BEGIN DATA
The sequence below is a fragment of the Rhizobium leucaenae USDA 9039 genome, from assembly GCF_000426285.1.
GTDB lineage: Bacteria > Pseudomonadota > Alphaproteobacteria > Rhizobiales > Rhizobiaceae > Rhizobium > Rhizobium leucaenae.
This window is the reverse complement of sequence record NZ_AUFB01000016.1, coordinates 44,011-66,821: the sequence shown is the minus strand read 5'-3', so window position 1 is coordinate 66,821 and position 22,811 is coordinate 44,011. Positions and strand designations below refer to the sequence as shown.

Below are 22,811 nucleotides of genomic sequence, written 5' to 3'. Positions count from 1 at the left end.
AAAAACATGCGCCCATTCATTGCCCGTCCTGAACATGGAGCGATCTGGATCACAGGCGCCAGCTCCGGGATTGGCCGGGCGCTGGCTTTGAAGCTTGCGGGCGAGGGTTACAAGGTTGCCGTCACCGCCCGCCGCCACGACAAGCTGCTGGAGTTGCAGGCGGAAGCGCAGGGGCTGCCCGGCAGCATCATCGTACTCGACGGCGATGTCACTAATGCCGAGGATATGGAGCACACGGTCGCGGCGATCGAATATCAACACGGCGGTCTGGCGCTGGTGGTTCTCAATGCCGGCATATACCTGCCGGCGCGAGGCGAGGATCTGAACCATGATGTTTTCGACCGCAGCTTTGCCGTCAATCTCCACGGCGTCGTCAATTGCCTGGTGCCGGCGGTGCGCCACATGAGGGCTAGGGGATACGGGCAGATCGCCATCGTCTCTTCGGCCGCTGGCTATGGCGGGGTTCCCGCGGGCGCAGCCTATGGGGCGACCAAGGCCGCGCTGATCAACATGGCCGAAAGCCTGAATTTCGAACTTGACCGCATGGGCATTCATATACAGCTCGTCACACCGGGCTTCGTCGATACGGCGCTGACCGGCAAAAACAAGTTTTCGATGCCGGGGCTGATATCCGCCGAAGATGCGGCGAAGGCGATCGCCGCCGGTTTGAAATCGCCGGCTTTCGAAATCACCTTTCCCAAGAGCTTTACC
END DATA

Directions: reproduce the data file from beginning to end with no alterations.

The sequence below is a fragment of the Rhizobium leucaenae USDA 9039 genome, from assembly GCF_000426285.1.
GTDB lineage: Bacteria > Pseudomonadota > Alphaproteobacteria > Rhizobiales > Rhizobiaceae > Rhizobium > Rhizobium leucaenae.
This window is the reverse complement of sequence record NZ_AUFB01000016.1, coordinates 44,011-66,821: the sequence shown is the minus strand read 5'-3', so window position 1 is coordinate 66,821 and position 22,811 is coordinate 44,011. Positions and strand designations below refer to the sequence as shown.

Below are 22,811 nucleotides of genomic sequence, written 5' to 3'. Positions count from 1 at the left end.
AAAAACATGCGCCCATTCATTGCCCGTCCTGAACATGGAGCGATCTGGATCACAGGCGCCAGCTCCGGGATTGGCCGGGCGCTGGCTTTGAAGCTTGCGGGCGAGGGTTACAAGGTTGCCGTCACCGCCCGCCGCCACGACAAGCTGCTGGAGTTGCAGGCGGAAGCGCAGGGGCTGCCCGGCAGCATCATCGTACTCGACGGCGATGTCACTAATGCCGAGGATATGGAGCACACGGTCGCGGCGATCGAATATCAACACGGCGGTCTGGCGCTGGTGGTTCTCAATGCCGGCATATACCTGCCGGCGCGAGGCGAGGATCTGAACCATGATGTTTTCGACCGCAGCTTTGCCGTCAATCTCCACGGCGTCGTCAATTGCCTGGTGCCGGCGGTGCGCCACATGAGGGCTAGGGGATACGGGCAGATCGCCATCGTCTCTTCGGCCGCTGGCTATGGCGGGGTTCCCGCGGGCGCAGCCTATGGGGCGACCAAGGCCGCGCTGATCAACATGGCCGAAAGCCTGAATTTCGAACTTGACCGCATGGGCATTCATATACAGCTCGTCACACCGGGCTTCGTCGATACGGCGCTGACCGGCAAAAACAAGTTTTCGATGCCGGGGCTGATATCCGCCGAAGATGCGGCGAAGGCGATCGCCGCCGGTTTGAAATCGCCGGCTTTCGAAATCACCTTTCCCAAGAGCTTTACC